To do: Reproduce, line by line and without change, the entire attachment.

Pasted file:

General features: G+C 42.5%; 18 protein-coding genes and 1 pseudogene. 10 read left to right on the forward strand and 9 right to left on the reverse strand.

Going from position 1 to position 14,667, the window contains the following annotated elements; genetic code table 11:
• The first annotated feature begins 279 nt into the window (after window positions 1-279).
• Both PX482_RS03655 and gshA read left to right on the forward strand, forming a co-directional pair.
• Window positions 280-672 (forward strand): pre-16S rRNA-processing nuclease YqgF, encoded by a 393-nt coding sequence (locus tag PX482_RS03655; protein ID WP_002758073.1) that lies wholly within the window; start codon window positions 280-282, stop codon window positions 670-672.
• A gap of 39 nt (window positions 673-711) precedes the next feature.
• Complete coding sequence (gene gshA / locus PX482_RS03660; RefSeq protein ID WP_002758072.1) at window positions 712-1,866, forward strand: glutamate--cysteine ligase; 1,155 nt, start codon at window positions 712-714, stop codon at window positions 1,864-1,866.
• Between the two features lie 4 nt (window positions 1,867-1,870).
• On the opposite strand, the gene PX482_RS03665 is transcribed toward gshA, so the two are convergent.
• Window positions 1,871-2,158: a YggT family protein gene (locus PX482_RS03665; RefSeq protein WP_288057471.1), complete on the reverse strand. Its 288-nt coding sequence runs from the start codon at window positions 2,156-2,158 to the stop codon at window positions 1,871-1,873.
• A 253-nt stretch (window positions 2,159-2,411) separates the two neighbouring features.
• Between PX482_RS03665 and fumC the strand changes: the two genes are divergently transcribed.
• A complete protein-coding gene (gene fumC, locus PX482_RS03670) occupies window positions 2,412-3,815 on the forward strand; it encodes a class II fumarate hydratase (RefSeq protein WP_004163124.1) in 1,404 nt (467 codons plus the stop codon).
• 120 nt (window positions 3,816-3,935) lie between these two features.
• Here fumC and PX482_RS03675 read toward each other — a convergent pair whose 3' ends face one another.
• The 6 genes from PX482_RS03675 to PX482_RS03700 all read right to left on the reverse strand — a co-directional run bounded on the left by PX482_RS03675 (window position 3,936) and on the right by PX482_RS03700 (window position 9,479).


General features: G+C 42.5%; 18 protein-coding genes and 1 pseudogene. 10 read left to right on the forward strand and 9 right to left on the reverse strand.

Going from position 1 to position 14,667, the window contains the following annotated elements; genetic code table 11:
• The first annotated feature begins 279 nt into the window (after window positions 1-279).
• Both PX482_RS03655 and gshA read left to right on the forward strand, forming a co-directional pair.
• Window positions 280-672 (forward strand): pre-16S rRNA-processing nuclease YqgF, encoded by a 393-nt coding sequence (locus tag PX482_RS03655; protein ID WP_002758073.1) that lies wholly within the window; start codon window positions 280-282, stop codon window positions 670-672.
• A gap of 39 nt (window positions 673-711) precedes the next feature.
• Complete coding sequence (gene gshA / locus PX482_RS03660; RefSeq protein ID WP_002758072.1) at window positions 712-1,866, forward strand: glutamate--cysteine ligase; 1,155 nt, start codon at window positions 712-714, stop codon at window positions 1,864-1,866.
• Between the two features lie 4 nt (window positions 1,867-1,870).
• On the opposite strand, the gene PX482_RS03665 is transcribed toward gshA, so the two are convergent.
• Window positions 1,871-2,158: a YggT family protein gene (locus PX482_RS03665; RefSeq protein WP_288057471.1), complete on the reverse strand. Its 288-nt coding sequence runs from the start codon at window positions 2,156-2,158 to the stop codon at window positions 1,871-1,873.
• A 253-nt stretch (window positions 2,159-2,411) separates the two neighbouring features.
• Between PX482_RS03665 and fumC the strand changes: the two genes are divergently transcribed.
• A complete protein-coding gene (gene fumC, locus PX482_RS03670) occupies window positions 2,412-3,815 on the forward strand; it encodes a class II fumarate hydratase (RefSeq protein WP_004163124.1) in 1,404 nt (467 codons plus the stop codon).
• 120 nt (window positions 3,816-3,935) lie between these two features.
• Here fumC and PX482_RS03675 read toward each other — a convergent pair whose 3' ends face one another.
• The 6 genes from PX482_RS03675 to PX482_RS03700 all read right to left on the reverse strand — a co-directional run bounded on the left by PX482_RS03675 (window position 3,936) and on the right by PX482_RS03700 (window position 9,479).